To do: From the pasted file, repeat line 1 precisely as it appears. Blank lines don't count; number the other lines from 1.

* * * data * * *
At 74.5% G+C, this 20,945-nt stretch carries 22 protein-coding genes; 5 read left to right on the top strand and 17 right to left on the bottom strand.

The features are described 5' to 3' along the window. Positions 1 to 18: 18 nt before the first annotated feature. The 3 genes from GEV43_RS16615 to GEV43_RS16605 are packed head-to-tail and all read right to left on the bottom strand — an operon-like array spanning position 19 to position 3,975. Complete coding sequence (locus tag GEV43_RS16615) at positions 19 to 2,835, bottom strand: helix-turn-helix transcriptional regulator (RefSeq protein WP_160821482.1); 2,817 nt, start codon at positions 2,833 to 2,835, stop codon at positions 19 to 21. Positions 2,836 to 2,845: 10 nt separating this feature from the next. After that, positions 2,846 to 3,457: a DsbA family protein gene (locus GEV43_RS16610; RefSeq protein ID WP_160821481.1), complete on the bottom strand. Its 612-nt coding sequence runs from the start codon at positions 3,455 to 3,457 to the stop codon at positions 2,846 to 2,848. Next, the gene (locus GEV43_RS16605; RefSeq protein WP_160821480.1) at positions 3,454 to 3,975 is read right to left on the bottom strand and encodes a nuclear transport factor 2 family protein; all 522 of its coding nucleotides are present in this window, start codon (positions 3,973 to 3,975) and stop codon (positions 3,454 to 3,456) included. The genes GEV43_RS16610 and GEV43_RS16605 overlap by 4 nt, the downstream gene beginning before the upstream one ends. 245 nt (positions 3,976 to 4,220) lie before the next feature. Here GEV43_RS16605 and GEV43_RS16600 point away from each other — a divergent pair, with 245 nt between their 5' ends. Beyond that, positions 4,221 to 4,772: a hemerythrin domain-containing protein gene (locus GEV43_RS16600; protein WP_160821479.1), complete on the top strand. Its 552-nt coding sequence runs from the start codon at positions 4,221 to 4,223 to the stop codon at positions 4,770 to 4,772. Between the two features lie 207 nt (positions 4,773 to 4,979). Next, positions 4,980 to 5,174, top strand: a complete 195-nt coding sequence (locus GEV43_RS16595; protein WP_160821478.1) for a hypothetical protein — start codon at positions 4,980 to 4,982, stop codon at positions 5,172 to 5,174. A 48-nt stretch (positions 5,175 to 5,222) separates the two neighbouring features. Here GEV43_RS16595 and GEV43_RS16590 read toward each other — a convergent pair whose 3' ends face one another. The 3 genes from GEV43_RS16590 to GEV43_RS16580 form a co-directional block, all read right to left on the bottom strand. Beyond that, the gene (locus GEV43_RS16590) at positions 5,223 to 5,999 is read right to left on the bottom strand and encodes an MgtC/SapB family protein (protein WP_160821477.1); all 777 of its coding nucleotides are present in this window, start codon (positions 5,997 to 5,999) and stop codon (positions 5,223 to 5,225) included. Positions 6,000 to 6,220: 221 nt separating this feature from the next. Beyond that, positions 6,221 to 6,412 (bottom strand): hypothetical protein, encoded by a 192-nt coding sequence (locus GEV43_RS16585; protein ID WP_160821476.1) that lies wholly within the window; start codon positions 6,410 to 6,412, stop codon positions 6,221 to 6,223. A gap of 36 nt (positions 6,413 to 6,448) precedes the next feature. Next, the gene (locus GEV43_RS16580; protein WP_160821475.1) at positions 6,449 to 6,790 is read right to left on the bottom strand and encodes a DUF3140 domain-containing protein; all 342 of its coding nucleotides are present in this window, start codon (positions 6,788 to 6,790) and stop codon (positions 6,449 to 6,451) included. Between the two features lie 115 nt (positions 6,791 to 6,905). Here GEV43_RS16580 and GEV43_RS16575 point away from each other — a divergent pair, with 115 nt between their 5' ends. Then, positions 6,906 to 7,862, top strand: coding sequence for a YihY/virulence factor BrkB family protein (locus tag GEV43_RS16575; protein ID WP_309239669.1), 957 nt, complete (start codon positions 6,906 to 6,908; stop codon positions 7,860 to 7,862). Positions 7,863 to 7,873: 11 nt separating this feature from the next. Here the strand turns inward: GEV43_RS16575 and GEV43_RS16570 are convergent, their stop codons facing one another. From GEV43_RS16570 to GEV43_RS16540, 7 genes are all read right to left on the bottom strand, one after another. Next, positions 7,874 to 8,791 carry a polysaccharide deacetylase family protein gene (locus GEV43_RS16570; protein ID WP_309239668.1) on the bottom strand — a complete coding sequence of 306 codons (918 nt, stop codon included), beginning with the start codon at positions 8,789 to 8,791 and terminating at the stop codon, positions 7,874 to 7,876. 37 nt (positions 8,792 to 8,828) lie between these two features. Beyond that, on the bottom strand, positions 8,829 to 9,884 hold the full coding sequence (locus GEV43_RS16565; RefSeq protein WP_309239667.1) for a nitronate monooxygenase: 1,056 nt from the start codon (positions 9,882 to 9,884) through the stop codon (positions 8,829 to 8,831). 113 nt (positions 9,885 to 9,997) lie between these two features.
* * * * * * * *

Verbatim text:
At 74.5% G+C, this 20,945-nt stretch carries 22 protein-coding genes; 5 read left to right on the top strand and 17 right to left on the bottom strand.